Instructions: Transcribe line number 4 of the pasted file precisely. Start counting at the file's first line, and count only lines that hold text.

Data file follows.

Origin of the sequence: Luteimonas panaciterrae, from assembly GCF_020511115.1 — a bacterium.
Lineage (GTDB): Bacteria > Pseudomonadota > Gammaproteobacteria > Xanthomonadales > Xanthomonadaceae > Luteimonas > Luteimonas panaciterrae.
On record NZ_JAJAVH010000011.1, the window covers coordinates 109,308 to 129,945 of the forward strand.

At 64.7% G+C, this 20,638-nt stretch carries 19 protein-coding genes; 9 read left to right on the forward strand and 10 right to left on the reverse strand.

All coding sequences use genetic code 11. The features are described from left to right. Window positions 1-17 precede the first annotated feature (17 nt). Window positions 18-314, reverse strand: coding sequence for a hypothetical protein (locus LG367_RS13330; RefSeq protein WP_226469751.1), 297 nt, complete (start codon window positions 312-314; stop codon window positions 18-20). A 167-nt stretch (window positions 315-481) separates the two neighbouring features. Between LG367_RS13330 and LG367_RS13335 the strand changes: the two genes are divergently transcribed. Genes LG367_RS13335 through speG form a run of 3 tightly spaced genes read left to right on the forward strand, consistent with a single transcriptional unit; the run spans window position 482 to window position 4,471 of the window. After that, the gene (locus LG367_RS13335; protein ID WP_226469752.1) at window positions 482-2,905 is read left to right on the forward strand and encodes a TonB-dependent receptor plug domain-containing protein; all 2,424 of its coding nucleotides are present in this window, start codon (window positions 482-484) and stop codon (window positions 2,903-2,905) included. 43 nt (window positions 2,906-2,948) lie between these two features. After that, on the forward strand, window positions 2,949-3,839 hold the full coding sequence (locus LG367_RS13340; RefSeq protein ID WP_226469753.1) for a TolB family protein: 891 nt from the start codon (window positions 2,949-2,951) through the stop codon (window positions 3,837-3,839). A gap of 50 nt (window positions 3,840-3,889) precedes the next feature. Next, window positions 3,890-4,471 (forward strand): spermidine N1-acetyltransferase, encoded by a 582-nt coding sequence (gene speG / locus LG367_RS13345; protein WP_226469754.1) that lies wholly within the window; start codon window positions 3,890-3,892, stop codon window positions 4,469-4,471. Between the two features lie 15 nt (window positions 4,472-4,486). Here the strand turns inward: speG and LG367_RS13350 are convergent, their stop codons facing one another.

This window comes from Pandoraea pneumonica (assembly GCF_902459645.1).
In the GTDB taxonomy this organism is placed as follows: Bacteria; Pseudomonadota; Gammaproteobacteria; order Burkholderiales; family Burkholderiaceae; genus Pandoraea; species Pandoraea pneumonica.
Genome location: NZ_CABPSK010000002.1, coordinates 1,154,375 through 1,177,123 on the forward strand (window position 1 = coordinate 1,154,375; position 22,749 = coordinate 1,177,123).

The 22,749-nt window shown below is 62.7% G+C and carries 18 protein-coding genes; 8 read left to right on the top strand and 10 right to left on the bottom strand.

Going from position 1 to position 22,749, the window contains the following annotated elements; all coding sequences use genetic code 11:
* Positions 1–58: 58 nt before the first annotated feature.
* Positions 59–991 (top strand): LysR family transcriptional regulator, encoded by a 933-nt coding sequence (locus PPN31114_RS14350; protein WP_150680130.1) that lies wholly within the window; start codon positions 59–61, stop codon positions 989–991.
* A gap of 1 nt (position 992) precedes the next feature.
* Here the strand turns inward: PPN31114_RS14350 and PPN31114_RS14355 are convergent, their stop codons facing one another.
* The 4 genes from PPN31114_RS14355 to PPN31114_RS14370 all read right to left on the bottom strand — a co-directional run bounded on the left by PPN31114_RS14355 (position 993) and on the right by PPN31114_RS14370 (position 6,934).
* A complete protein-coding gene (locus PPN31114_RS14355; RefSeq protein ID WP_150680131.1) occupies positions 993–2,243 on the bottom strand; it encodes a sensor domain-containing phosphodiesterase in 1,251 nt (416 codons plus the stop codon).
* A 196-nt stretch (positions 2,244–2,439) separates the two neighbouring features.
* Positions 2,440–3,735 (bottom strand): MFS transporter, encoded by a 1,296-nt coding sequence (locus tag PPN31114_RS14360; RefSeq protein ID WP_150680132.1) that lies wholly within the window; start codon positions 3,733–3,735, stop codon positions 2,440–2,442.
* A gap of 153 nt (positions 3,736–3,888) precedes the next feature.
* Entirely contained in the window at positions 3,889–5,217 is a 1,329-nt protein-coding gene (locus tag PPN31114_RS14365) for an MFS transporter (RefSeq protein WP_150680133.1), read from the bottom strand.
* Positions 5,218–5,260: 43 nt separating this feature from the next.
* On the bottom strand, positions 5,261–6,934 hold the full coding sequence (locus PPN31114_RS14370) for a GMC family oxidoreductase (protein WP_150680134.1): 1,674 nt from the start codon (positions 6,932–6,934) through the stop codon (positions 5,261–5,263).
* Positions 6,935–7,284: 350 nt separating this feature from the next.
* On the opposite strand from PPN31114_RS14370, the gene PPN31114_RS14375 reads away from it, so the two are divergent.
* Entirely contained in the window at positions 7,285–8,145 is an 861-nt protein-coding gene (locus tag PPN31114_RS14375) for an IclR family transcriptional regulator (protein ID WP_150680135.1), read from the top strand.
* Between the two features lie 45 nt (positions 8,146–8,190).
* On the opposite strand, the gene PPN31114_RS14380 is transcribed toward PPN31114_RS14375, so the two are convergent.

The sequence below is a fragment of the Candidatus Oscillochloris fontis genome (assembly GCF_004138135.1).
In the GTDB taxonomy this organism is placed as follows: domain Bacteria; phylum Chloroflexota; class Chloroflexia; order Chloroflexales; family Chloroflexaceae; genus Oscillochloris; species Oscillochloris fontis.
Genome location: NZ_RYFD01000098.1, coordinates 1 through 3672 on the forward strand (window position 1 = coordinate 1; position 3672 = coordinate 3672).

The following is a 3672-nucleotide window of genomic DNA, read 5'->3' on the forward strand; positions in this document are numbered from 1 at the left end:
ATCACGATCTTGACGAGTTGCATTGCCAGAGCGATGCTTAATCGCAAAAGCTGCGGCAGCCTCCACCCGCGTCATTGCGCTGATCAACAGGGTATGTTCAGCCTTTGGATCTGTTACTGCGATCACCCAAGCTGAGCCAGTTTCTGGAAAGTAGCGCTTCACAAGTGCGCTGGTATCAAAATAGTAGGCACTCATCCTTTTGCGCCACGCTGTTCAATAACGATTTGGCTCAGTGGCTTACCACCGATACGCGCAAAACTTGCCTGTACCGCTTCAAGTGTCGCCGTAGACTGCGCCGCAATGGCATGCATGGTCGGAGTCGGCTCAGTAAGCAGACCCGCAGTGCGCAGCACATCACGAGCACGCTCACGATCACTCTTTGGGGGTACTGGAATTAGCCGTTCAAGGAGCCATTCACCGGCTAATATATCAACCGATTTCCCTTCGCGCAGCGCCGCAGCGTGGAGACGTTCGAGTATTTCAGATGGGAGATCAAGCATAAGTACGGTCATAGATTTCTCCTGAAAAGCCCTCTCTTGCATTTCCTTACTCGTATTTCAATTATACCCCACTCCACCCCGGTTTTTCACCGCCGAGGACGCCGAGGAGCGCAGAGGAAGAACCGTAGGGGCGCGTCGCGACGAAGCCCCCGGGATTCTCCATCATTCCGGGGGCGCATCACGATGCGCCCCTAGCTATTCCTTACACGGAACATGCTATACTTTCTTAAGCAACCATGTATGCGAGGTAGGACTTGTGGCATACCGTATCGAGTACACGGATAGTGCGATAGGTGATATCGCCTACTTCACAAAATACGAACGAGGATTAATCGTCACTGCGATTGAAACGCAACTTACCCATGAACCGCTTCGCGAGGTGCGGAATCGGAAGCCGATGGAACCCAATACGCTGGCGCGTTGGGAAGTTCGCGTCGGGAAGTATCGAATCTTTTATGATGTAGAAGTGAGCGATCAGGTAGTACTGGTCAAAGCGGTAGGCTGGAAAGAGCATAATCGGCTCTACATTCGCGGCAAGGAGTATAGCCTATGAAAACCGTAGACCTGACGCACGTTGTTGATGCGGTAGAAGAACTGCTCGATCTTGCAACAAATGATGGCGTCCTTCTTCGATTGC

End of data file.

At 64.7% G+C, this 20,638-nt stretch carries 19 protein-coding genes; 9 read left to right on the forward strand and 10 right to left on the reverse strand.